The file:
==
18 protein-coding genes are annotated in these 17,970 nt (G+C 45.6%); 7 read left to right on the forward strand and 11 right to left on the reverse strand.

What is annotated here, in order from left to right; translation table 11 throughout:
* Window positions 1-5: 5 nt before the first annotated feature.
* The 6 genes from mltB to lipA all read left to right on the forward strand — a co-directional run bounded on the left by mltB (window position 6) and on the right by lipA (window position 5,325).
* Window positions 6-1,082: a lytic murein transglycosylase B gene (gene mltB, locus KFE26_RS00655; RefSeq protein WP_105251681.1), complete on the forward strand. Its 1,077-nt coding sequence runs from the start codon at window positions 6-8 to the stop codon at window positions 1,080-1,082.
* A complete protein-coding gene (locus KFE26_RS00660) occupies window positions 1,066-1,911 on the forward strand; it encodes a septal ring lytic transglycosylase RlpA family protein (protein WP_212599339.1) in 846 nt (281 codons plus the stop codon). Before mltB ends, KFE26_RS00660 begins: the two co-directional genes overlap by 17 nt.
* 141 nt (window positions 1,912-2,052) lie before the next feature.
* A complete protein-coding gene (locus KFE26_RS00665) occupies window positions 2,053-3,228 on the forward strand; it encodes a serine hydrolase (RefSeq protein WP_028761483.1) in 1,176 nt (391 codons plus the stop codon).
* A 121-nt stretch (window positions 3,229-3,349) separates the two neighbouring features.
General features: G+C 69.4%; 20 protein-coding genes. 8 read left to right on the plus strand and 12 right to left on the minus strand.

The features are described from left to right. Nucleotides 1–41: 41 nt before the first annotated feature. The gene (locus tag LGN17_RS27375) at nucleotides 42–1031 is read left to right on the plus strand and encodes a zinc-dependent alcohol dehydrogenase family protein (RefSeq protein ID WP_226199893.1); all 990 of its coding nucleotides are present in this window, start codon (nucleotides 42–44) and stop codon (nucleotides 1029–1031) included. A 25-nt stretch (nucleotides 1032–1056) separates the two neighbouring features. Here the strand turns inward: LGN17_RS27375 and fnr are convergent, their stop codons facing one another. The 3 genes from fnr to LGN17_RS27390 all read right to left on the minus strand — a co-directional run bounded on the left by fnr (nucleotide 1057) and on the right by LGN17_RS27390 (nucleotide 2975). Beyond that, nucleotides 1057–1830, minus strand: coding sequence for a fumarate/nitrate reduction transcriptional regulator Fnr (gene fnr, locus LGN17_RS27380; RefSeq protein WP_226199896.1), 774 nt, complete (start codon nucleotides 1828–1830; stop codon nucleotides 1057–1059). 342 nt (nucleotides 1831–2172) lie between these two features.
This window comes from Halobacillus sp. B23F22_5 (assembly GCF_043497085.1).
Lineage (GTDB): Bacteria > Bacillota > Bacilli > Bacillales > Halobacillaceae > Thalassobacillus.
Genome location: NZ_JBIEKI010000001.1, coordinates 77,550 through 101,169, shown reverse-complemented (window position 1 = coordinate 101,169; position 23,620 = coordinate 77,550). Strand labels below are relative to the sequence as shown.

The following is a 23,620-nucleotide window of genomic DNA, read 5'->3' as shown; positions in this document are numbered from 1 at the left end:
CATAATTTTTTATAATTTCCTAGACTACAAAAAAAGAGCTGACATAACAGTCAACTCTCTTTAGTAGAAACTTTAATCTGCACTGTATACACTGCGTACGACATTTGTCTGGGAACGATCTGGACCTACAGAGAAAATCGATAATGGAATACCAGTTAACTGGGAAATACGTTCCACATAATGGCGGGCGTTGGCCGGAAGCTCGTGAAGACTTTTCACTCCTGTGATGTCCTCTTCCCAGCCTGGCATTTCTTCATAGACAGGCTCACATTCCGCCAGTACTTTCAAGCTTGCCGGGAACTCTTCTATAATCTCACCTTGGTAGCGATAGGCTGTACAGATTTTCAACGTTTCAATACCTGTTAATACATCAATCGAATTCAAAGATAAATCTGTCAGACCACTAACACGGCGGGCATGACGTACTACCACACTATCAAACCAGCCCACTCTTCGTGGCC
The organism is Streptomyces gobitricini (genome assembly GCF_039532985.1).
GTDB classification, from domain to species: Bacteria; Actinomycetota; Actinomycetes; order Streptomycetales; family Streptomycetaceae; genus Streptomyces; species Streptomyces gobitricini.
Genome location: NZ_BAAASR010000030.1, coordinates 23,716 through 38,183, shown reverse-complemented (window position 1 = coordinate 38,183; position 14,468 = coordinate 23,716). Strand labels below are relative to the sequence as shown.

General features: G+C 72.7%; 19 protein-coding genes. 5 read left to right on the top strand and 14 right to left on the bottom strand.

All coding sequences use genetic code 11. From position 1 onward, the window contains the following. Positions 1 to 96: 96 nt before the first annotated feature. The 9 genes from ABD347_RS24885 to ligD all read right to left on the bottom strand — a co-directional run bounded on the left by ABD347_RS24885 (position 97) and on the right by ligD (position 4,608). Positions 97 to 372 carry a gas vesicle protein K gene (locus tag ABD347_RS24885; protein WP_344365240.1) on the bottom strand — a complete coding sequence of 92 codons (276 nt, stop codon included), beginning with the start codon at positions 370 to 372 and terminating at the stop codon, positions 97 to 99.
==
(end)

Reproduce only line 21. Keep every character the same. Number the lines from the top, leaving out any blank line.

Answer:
All coding sequences use genetic code 11. From position 1 onward, the window contains the following. Positions 1 to 96: 96 nt before the first annotated feature. The 9 genes from ABD347_RS24885 to ligD all read right to left on the bottom strand — a co-directional run bounded on the left by ABD347_RS24885 (position 97) and on the right by ligD (position 4,608). Positions 97 to 372 carry a gas vesicle protein K gene (locus tag ABD347_RS24885; protein WP_344365240.1) on the bottom strand — a complete coding sequence of 92 codons (276 nt, stop codon included), beginning with the start codon at positions 370 to 372 and terminating at the stop codon, positions 97 to 99.